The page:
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Poached Egg, “Dizzy’s” Style

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Every neighborhood has its token diner. I’ve only been in Park Slope for several weeks, but I think the best menu of all of the diner’s I’ve looked up online belongs to Dizzy’s.  Now, to be honest, I can’t say that I have been there–well, I’ve been in the restaurant, but I have never eaten there. Last weekend, I bought some cage-free eggs from field-grazing chickens at the farmer’s market just so I could make my version of Teo’s Eggs. Having never seen the dish before, I could only imagine what it looked like; I can’t tell you that what I have made tastes or looks anything like what Dizzy’s might actually serve, but I can say that for someone who loves eggs, basil, cheese, and bread, this dish was every bit as exciting, flavorful, and comforting as it sounds.

I happen to love eggs in nearly any form and in or on just about everything (I say “nearly” because I’m sure someone has come up with something I haven’t tried yet): scrambled, fried, hard-boiled, steamed into a custard, baked, stewed, or poached–I love them all. I even like the much feared Chinese “thousand-year-old” egg with a nice, warm bowl of congee and scallions. This recipe happens to be a poached egg concoction. The last time I actually had poached eggs was probably when I was 10 and my mom saw them for the first time on TV. I liked them then, but I never developed a craving or yearning for them. That is, until I saw the Teo’s eggs menu option at Dizzy’s.

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My version features tomatoes, because I wanted something to brighten up the meal; I’d had a long night that was really more like a 36-hour day, and needed something to spruce up my consequential day. I’m sure you can manipulate this recipe any way you wish. I also didn’t have foccacia (read: didn’t have the money for focaccia at the farmer’s market), but bought an organic demi-baguette instead for $1.25. I hope you don’t feel like I’m lording you over with this organic/cage-free stuff. I’m on a kind of experiment to see how much it costs to eat organically/locally, and how much those costs affect the average person. I also feel guilty if I do happen to have a few bucks on hand, since I’m only feeding myself, if I don’t buy agriculturally sound products, especially after reading the Omnivore’s Dilemma.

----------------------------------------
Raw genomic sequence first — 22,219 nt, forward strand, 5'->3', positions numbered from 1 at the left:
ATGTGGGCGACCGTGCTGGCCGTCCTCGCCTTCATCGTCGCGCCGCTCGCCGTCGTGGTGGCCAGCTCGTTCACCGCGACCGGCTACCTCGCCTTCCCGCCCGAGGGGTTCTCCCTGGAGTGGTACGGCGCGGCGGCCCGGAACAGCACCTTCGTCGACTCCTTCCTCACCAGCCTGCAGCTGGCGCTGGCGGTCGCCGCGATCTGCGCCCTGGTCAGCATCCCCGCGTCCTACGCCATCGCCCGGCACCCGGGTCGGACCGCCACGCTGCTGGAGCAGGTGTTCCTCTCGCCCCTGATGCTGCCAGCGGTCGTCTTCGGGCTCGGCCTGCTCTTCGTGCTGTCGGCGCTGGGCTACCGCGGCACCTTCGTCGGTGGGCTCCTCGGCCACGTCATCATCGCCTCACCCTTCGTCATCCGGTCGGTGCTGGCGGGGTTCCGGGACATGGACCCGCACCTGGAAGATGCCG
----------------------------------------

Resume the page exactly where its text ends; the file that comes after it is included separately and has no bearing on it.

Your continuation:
This was also the first time I’ve ever poached an egg! I looked up some tips–the easiest one seems to be to add a bit of vinegar to the water before it comes to a boil. This dish is perfect for brunch, or really, whenever you want some cheese, eggs, and bread to be on the same plate.

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Recipe (serves 2)

4 eggs

2 tsp. pesto

1 tsp. extra-virgin olive oil for drizzling on bread

1/2 demi baguette (or more, if you like bread)

1 medium tomato, diced

2 tbsp. parmesan cheese, grated (or more! go for some sliced gruyere/American if you so wish)

Sea salt to taste

1. Cube the baguette or foccacia  and place it on  plates or the bottoms of the bowls. Drizzle half of the olive oil over each, and make sure each cube gets a little bit of it.

2. Mix the diced tomatoes in with the bread, and season it all lightly with some salt.

4. Fill a medium-sized pot half-full of water. Add some vinegar and salt to the water and bring it to a boil. Turn the heat down to a simmer and add the eggs a couple at a time, or one at a time if you’ve never done this before. I cracked the eggs into small bowls before-hand. But if you’re good at egg-crackin’, save yourself some dishes and get right to it. Poach them for approximately 2 minutes. Make sure you don’t overcook the egg! The yolk should still be runny.

5. Remove the eggs, once done, with a slotted spoon. Place the eggs on top of the bread. Salt them lightly–I like a little extra salt on the yolk.

6. Divide the pesto equally amongst the eggs, and sprinkle on the cheese. Or cover it all entirely with cheese…

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